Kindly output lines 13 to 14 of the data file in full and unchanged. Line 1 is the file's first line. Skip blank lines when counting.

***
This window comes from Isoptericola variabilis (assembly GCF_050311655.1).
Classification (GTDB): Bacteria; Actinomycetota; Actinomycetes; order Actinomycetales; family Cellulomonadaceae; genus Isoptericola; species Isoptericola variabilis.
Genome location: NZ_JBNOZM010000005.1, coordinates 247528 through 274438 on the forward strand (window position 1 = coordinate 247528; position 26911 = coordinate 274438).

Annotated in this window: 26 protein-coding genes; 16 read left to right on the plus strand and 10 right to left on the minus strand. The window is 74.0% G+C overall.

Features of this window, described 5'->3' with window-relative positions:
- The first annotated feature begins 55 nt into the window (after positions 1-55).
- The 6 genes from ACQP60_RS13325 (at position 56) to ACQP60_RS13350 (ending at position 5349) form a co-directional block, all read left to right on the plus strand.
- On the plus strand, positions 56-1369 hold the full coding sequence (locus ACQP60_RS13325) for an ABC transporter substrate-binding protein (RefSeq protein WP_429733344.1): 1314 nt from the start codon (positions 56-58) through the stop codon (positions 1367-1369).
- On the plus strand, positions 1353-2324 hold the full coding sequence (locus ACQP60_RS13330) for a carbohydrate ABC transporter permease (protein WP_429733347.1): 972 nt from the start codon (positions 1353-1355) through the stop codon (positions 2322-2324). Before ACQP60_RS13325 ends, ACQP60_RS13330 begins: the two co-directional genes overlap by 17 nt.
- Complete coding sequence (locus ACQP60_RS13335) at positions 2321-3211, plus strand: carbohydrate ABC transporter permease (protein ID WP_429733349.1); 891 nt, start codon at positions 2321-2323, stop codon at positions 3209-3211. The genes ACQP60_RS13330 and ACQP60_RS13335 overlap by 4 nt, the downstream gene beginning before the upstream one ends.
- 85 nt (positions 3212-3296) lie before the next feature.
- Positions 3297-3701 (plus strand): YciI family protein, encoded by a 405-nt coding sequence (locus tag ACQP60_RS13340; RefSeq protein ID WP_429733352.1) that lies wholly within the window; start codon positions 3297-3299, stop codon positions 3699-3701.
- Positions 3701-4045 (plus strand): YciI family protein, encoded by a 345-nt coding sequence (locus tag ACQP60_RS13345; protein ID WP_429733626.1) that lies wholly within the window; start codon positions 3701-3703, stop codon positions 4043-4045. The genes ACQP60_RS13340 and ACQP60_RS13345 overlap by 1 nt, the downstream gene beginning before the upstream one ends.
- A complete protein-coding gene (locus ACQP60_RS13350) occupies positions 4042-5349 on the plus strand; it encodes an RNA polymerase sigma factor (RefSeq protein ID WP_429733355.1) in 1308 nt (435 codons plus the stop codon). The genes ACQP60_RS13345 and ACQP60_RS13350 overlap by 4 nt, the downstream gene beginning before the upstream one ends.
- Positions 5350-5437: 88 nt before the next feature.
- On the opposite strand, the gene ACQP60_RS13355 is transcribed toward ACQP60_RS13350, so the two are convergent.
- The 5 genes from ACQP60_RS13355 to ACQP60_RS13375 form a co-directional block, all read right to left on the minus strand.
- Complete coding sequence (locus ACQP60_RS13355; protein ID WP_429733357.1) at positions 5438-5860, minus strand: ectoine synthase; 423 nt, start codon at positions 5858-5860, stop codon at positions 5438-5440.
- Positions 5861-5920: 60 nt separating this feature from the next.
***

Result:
- Positions 3701-4045 (plus strand): YciI family protein, encoded by a 345-nt coding sequence (locus tag ACQP60_RS13345; protein ID WP_429733626.1) that lies wholly within the window; start codon positions 3701-3703, stop codon positions 4043-4045. The genes ACQP60_RS13340 and ACQP60_RS13345 overlap by 1 nt, the downstream gene beginning before the upstream one ends.
- A complete protein-coding gene (locus ACQP60_RS13350) occupies positions 4042-5349 on the plus strand; it encodes an RNA polymerase sigma factor (RefSeq protein ID WP_429733355.1) in 1308 nt (435 codons plus the stop codon). The genes ACQP60_RS13345 and ACQP60_RS13350 overlap by 4 nt, the downstream gene beginning before the upstream one ends.